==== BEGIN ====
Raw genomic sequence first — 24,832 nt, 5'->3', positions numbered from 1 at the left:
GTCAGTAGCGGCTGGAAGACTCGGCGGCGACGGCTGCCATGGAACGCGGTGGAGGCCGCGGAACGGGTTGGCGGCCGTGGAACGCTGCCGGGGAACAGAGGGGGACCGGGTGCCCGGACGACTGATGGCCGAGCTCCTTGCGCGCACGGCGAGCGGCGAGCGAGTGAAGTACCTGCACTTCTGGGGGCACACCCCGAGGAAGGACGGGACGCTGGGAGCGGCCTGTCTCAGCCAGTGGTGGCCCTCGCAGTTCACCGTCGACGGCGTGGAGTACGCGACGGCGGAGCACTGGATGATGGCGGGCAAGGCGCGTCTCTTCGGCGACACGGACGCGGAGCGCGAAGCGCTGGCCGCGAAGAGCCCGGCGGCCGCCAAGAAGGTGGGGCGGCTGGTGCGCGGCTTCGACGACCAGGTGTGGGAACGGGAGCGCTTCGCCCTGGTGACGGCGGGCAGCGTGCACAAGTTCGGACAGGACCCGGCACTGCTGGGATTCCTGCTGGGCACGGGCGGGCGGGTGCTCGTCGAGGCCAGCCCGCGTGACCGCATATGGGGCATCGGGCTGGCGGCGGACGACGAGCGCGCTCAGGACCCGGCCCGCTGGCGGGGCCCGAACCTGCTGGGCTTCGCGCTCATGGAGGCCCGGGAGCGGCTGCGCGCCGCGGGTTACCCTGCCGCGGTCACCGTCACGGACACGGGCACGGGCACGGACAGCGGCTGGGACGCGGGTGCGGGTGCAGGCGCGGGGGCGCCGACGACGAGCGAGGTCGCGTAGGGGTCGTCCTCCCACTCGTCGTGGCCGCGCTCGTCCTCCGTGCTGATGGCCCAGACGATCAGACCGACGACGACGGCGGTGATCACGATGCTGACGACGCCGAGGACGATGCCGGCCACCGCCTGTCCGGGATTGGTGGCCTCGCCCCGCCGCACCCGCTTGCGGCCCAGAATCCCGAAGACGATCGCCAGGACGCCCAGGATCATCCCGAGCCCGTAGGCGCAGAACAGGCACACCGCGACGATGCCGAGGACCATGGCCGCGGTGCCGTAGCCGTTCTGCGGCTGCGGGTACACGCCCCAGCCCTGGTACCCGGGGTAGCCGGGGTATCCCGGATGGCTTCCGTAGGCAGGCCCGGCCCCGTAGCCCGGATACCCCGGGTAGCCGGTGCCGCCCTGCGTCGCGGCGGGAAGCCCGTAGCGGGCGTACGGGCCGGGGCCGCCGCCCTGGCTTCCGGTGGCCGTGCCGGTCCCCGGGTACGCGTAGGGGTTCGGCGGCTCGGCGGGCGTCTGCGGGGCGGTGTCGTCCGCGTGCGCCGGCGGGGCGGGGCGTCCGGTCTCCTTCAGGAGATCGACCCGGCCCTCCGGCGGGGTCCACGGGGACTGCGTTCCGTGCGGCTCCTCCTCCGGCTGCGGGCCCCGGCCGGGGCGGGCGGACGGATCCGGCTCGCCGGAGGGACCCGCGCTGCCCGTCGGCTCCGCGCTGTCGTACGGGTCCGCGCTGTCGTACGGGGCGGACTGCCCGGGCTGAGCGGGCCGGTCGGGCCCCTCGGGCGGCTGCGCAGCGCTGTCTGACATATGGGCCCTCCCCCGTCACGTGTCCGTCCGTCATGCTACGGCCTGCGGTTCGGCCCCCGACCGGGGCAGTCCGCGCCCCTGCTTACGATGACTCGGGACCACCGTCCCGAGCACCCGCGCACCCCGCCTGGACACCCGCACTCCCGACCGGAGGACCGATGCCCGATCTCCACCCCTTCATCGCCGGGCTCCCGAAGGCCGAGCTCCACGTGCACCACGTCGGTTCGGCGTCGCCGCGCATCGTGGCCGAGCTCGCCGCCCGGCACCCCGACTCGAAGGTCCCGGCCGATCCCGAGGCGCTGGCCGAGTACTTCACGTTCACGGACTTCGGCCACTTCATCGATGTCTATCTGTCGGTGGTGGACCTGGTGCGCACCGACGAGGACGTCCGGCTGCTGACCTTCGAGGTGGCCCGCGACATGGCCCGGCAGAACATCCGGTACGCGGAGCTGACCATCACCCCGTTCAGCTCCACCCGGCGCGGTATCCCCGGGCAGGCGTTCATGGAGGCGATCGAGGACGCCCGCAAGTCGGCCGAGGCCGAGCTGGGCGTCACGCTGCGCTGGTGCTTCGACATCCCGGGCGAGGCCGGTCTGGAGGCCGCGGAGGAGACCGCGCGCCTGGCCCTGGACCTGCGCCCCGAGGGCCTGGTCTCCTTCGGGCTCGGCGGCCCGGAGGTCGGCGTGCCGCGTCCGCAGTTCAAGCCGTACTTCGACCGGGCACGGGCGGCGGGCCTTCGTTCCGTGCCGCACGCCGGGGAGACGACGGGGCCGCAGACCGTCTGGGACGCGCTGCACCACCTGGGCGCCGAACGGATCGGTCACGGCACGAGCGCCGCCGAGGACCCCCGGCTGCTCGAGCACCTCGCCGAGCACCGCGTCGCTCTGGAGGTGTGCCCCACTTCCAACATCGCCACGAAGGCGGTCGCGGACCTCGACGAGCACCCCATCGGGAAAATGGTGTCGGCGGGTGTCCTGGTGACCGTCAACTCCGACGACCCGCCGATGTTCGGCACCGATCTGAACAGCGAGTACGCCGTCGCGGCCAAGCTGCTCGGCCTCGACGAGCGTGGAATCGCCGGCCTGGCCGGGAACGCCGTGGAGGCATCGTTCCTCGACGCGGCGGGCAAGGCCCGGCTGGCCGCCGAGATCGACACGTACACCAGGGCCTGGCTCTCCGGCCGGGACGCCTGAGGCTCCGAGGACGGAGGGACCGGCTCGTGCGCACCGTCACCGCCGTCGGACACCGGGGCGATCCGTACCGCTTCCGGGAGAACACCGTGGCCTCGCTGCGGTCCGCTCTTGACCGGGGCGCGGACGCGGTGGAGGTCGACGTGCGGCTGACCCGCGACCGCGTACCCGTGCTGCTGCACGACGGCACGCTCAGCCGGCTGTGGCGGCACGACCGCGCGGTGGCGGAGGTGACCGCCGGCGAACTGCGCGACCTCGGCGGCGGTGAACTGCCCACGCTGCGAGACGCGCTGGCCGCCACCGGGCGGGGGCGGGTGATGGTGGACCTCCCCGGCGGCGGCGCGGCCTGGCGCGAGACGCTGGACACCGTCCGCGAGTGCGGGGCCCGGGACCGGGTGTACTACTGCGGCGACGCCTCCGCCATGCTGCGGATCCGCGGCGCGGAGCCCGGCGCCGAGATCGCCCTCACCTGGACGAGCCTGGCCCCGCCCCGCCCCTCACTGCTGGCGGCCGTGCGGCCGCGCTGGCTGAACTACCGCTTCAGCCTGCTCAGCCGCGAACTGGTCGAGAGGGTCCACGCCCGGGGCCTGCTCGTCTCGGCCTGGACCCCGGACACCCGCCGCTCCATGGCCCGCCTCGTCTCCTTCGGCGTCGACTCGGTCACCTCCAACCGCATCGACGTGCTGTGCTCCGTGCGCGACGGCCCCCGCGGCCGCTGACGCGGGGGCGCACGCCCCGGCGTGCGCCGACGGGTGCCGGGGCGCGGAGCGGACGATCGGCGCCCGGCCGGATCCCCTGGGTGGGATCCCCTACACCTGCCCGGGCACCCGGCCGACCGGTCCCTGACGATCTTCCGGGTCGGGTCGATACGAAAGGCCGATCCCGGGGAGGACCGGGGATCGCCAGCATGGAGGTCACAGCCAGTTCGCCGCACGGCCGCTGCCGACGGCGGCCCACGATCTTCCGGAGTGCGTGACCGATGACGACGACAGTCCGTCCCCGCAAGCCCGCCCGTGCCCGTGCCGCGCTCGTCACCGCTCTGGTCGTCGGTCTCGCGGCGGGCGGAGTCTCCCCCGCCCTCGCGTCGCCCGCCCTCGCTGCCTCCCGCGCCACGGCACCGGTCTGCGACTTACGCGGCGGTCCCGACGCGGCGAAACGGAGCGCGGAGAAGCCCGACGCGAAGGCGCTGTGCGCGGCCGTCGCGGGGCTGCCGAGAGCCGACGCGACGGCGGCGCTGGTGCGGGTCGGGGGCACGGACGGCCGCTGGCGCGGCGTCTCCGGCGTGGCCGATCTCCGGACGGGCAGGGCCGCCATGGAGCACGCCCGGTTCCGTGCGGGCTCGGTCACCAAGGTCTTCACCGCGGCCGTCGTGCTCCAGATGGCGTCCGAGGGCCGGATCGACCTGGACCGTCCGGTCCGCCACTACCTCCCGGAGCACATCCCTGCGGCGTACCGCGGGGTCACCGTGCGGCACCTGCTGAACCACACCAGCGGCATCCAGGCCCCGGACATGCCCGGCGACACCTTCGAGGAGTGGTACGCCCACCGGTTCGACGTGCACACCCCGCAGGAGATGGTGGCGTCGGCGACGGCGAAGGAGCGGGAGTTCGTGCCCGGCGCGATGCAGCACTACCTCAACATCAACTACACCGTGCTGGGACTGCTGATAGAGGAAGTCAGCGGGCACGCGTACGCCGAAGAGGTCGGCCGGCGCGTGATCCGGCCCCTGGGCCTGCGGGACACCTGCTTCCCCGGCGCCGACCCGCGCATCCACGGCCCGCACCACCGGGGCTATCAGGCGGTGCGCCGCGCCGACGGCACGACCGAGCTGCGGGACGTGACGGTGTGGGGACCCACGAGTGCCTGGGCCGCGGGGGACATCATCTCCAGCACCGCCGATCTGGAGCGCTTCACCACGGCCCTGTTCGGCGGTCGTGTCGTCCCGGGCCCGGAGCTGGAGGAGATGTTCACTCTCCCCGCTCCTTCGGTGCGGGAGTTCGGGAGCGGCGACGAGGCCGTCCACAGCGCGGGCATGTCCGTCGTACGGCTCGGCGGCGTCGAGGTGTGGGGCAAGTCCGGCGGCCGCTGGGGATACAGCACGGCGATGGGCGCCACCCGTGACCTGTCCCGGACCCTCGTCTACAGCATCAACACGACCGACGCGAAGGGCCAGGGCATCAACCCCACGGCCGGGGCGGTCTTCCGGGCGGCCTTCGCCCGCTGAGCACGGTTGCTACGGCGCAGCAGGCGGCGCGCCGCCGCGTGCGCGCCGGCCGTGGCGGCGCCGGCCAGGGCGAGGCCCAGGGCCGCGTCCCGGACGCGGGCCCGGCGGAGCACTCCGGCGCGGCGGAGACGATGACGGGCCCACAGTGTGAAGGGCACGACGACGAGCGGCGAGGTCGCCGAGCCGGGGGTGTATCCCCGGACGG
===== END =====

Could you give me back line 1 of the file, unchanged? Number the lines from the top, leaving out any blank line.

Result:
Raw genomic sequence first — 24,832 nt, 5'->3', positions numbered from 1 at the left: